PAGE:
DALLAS — Dallas ISD and the Dallas Education Foundation is fundraising by showcasing teachers’ artwork in an auction at the Music Hall at Fair Park during and after the State Fair of Texas, with all the money being invested back into the students. 

What You Need To Know

  • The HEART OF TEACHING campaign features 60 pieces of art done by Dallas ISD teachers

  • The annual campaign runs from Oct. 25 through Dec. 31.

  • The money rasied goes to the Dallas Education Foundation 

  • The art is on display at Music Hall at Fair Park

The HEART OF TEACHING campaign is a tribute to more than 10,000 teachers in Dallas ISD and an opportunity to recognize their talents. Many of the teachers are working artists themselves, and 60 of their pieces are on display until Oct. 25, and are available for bidding. All proceeds support the Dallas Education Foundation as they work to fund equity-minded programming district-wide.

“Our educators have a heart for teaching, and we are incredibly appreciative to have the opportunity to elevate our Dallas ISD art teachers with this exhibit. The foundation’s positive impact is deep, and the exhibition along with the evening reception, is the perfect launch to the foundation’s annual campaign,” said executive director of the Dallas Education Foundation Mita Havlick.

One of the teachers whose artwork is featured at Fair Park is Noemi Beltran, who works at W.T. White High School. She says the district is giving her and her fellow working artist colleagues the chance to get exposure, all for a good cause.

“If I know that I'm doing it for a good cause, I have zero problems with donating artwork for something good,” Beltran said. "I mean it's definitely a great opportunity that I didn't think we would be offered ever. And I really appreciate the district and the Dallas Education Foundation for believing in us, and for giving us that opportunity.”

During her Spectrum News 1 interview, Beltran was working on an acrylic painting of a little girl in a dress wearing a Rey Mysterio mask. She said the idea came to her to contrast the innocence of the little girl who is dreaming of being whoever she wants to be.

“[She] is looking into a mirror and sees herself and sees all the possibilities of what she can be. And that's kind of what I encourage my students, that's why I became an art teacher. It wasn't because — you know, a lot of people say ‘oh, the summers,’ or that kind of thing — it's really just about empowering my students to see everything that they're capable of,” Beltran said.

Beltran said there is still a stigma surrounding pursuing a career in art, one she tries to help her students see past.

“A lot of them still have that mentality that if they follow art, they’ll be a starving artist, whereas I really don't think that is true in today's day and age,” Beltran said. “I think if you want something, you really can go out there and get it and there are a lot of careers that really cater to the arts. It is definitely changing from like painting to a little bit more of like web design, digital art, video game design. Those fields are the ones that I definitely encourage my students to pursue."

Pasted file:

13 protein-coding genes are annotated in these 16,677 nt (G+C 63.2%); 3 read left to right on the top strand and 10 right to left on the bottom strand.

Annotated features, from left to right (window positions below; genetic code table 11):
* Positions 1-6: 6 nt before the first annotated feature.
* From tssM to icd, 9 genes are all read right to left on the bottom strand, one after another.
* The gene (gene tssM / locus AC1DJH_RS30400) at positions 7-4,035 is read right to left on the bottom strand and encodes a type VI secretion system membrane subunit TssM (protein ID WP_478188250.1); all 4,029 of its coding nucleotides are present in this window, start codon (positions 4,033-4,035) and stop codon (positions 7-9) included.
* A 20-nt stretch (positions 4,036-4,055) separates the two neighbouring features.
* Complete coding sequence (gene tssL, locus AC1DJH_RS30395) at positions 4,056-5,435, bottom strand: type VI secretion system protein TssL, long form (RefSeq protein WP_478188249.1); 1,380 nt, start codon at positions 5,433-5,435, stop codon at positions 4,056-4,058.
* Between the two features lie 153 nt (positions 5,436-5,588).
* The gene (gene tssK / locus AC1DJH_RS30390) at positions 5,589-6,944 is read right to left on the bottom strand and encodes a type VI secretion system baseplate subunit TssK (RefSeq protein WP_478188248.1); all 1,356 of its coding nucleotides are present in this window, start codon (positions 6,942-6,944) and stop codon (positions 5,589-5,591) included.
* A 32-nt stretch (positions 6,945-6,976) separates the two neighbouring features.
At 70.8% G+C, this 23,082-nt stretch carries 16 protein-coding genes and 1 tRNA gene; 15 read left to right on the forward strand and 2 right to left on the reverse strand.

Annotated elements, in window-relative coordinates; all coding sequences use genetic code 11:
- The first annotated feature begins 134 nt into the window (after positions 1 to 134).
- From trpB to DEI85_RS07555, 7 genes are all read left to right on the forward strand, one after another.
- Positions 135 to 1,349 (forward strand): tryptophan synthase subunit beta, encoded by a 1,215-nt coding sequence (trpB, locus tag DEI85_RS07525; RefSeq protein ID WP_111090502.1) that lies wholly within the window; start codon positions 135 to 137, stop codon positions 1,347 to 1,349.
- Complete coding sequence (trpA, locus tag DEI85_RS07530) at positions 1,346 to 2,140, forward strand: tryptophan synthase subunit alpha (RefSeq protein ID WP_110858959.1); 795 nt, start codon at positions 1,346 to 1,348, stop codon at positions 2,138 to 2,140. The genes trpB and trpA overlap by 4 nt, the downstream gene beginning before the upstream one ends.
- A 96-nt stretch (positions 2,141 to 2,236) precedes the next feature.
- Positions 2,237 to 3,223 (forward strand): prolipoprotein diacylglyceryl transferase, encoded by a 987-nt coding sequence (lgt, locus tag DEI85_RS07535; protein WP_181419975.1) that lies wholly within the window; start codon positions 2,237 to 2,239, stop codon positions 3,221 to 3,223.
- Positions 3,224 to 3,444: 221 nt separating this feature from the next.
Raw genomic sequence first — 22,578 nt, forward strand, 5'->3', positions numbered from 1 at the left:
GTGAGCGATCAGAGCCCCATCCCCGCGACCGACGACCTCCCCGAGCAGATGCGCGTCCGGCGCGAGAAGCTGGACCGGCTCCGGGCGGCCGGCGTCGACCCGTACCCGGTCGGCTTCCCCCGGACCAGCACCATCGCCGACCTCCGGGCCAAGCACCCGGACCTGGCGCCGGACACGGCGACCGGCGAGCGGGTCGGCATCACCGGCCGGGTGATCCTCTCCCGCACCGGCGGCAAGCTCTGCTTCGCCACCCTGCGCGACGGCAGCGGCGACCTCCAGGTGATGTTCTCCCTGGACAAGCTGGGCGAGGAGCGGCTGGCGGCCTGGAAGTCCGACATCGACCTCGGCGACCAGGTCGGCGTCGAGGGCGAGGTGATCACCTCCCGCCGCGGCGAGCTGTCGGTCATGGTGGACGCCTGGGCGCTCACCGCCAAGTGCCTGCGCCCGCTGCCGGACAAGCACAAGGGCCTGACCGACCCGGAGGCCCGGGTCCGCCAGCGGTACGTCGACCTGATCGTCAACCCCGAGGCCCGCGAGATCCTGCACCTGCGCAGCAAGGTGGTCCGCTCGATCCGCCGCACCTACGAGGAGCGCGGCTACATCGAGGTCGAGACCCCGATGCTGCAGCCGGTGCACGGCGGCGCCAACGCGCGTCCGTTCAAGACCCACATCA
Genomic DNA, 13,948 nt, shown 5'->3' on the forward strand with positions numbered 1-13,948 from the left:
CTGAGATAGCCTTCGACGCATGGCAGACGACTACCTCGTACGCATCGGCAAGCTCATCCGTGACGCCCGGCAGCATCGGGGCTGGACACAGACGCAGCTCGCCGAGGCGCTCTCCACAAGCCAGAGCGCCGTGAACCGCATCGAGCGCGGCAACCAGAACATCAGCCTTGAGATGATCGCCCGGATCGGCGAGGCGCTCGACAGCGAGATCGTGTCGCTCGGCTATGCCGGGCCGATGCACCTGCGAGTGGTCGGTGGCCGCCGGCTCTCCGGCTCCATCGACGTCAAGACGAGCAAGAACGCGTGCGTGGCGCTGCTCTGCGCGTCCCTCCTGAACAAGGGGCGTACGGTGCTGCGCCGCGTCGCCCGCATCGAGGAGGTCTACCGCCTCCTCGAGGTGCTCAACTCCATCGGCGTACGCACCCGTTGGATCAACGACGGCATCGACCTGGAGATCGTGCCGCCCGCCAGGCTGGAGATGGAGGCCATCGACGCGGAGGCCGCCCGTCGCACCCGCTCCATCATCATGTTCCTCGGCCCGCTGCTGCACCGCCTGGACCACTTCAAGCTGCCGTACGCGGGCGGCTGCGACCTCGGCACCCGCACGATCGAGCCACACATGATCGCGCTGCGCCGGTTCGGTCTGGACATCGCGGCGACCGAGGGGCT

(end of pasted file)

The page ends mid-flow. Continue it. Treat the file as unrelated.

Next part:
Beltran's art is her side hustle, along with creating polymer clay earrings. While she is comfortable on her teacher salary, being able to get some extra income to buy supplies is helpful.

"For my students personally, I try to provide as much of the materials as possible so that they don't have to use their own money out of pocket to purchase supplies,” Beltran said. "I mean, the district provides a lot, but I will have those special students that just don't have any money. And they need canvases and it's like if there's a contest going on, then I'll just quickly go out to Michael's and get a canvas. So just having that extra little bit of money really helps to like offset those kinds of costs.”

Beltran doesn’t show her artwork in galleries or have any studio space, so the opportunity to show her work at the State Fair of Texas is something she never thought she’d get the chance to do. Havlick said she’s happy to be able to give the teachers the recognition they deserve.

"They've never had a way to exhibit their work in such a public venue,” Havlick said. "It was actually a suggestion from the district. If we donate this artwork to the Foundation, will that benefit our Dallas ISD students and teachers and schools? And the answer is absolutely yes. We're pretty much dollar in dollar out. So when you donate to the Dallas Education Foundation, you are directly donating to Dallas ISD. I believe that teachers really look at this as an opportunity. And we certainly appreciate wholeheartedly, what they are doing to support not just the students in the classroom, but to support the foundation, which also supports our students.”

The Dallas Education Foundation’s 2021 HEART OF TEACHING annual campaign runs from Oct. 25 through Dec. 31.